A Deep Dive Into How the Top 10 DAOs Work
Tech Deep Dives

A Deep Dive Into How the Top 10 DAOs Work

By Andrey Sergeenkov
1mo ago
15m

CoinMarketCap takes a deep dive into the top ten decentralized autonomous organizations by market capitalization. Learn all about what these DAOs are, how they work and how token holders can submit a proposal and participate in governance.

A Deep Dive Into How the Top 10 DAOs Work

Table of Contents

Decentralized autonomous organizations (DAOs) are fast becoming the gold standard for projects looking to create self-sustainable applications and services around the blockchain industry. This concept unlocks new opportunities, whereby the average blockchain application user can contribute and vote on developmental and non-development changes.
In light of the compelling nature of this governance model and the rate at which it is gaining traction, this article is based on research of the top active DAOs based on CoinMarketCap's ranking of the top DAOs by market capitalization and will discuss how their members reach consensus and form actionable decisions.
While these top DAOs are mostly decentralized finance (DeFi) protocols, it must be noted that there are a plethora of DAOs serving various purposes — from venture and investment DAOs like MetaCartel, to grants DAOs like Gitcoin, to social DAOs like FWB and media DAOs like Bankless.

Uniswap DAO

As part of plans to enable a self-sustainable and competitive decentralized exchange, the development team of Uniswap launched its governance token, UNI, in September 2020. This singular act unlocked a new governance structure and officially gave the Uniswap community a say over the day-to-day running and development of the project. More specifically, anyone holding UNI tokens could either vote or delegate votes on development proposals that could alter the operation or infrastructure of the Uniswap Protocol.

Before the introduction of this token, the development team had the sole responsibility of determining the development decisions of the Uniswap project. Now that governance has been transferred to the community, such decisions are made by the entirety of the Uniswap network. This is thanks to the introduction of UNI.

To this end, the team issued 1 billion UNI tokens to be shared among core contributors of the platform, including the development team, Uniswap community members, investors and advisors. The percentages of the total supply distributed to each group are as followed:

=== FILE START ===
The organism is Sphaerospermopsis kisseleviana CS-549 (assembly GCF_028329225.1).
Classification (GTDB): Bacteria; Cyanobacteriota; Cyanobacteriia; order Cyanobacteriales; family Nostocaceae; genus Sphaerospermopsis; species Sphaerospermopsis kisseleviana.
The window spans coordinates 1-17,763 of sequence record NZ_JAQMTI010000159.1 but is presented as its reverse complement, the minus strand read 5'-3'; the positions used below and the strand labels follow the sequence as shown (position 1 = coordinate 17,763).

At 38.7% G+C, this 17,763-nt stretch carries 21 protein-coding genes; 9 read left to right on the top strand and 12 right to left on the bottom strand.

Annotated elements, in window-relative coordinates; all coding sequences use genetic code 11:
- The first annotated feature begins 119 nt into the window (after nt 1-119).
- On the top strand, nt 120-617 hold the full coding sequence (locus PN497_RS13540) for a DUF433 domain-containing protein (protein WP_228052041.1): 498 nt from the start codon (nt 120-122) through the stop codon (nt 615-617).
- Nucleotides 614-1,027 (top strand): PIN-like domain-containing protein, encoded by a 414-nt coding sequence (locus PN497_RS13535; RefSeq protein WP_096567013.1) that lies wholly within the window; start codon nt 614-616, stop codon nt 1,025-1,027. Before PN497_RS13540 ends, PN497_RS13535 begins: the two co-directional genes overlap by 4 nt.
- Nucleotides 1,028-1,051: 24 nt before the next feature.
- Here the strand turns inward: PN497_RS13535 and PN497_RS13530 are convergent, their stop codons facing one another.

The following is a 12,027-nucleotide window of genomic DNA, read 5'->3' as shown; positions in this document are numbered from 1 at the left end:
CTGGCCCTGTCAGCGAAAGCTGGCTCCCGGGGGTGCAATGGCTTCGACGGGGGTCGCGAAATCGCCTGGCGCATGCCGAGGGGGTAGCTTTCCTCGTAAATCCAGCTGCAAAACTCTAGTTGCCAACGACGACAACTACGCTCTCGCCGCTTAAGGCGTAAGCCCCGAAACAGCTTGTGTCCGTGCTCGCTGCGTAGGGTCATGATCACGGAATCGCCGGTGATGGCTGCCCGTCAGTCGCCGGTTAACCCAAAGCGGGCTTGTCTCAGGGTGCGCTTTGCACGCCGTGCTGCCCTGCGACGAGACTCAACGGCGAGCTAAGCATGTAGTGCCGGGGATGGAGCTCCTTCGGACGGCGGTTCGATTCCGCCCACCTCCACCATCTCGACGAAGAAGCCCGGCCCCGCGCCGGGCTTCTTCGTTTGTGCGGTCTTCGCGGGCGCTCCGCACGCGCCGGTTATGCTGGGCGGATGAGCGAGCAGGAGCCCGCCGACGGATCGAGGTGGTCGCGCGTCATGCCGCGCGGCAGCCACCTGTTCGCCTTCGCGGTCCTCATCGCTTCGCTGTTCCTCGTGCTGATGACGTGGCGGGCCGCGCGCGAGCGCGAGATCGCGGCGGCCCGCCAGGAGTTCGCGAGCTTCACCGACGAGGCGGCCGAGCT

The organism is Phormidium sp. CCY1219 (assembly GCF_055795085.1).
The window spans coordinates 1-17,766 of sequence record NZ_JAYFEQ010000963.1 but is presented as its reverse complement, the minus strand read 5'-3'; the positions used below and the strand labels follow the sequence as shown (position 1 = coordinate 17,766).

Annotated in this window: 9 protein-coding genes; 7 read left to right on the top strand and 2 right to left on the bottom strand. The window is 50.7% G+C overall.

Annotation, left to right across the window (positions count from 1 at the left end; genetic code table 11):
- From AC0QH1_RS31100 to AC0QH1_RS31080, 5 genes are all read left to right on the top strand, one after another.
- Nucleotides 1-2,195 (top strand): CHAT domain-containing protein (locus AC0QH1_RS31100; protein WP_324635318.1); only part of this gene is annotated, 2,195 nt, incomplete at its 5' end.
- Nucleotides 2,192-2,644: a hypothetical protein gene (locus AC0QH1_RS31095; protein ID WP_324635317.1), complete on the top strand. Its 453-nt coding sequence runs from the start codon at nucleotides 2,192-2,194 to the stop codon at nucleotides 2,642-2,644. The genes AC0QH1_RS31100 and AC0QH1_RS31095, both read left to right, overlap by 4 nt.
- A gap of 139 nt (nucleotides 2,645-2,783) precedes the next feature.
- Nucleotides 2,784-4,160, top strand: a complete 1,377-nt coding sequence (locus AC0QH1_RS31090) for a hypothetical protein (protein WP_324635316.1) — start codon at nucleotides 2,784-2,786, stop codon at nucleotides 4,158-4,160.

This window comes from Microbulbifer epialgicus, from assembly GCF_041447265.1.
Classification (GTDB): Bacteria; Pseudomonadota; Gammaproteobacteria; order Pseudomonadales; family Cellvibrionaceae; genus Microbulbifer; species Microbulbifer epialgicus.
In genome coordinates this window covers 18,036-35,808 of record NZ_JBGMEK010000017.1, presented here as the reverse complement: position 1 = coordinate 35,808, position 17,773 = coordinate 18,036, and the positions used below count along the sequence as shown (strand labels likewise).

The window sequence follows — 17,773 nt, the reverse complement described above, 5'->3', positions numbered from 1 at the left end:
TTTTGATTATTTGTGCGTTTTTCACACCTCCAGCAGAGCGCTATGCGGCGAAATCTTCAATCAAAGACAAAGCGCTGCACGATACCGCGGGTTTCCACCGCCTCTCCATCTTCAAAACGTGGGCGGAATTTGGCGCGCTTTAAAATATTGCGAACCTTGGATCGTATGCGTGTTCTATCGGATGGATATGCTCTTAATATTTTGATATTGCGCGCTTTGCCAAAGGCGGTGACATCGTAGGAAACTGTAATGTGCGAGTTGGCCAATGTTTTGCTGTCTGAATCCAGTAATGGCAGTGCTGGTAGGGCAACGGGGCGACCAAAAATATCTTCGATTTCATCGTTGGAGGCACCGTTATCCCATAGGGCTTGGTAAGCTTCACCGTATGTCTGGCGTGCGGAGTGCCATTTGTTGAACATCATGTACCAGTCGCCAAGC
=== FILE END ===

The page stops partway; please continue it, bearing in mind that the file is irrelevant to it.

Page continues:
• 60.00% or 600,000,000 UNI to Uniswap community members 
  • 21.266% or 212,660,000 UNI to team members and future employees with a 4-year vesting schedule
  • 18.044% 180,440,000 UNI to investors with a 4-year vesting schedule 
  • 0.69% or 6,900,000 UNI to advisors with a 4-year vesting schedule
The governance token holders collectively have control over the following resources:
  • Uniswap governance
  • UNI community treasury
  • The protocol fee switch
  • Uniswap.eth ENS name
  • Uniswap Default List (tokens.uniswap.eth)
  • SOCKS liquidity tokens

How Can Uniswap Holders Submit a Proposal?

More importantly, any UNI holder can submit a proposal to alter or introduce new features and have them approved by other community members. There are different layers that development proposals need to scale before they can be implemented. The first phase is the temperature check, where the proposer needs to introduce the idea to the community and garner enough votes to move to the next stage. Here, the proposal must garner up to 25,000 UNI yes-votes to be eligible for further deliberation.
The second phase is the consensus check. In this stage, the proposer has to enable a formal discourse that would highlight the core changes and advantages of the proposal. For the proposal to scale this phase, the proposal must attract nothing less than 50,000 UNI yes-votes.
The last phase is the governance proposal. This is where the proposer submits audited codes for the final set of deliberations. As with the other 2 phases, there is a minimum voting requirement that would determine whether the proposal gets adopted or not — each proposal must garner up to 40,000,000 UNI yes-votes to become eligible for implementation.
However, before all this, proposals can be submitted for community consideration only if each proposer has over 2,500,000 UNI delegated to their addresses. Initially, the requirement was 10,000,000 UNI. This rule was later reviewed via the governance mechanism to 2,500,000 to reduce the barriers to submitting proposals.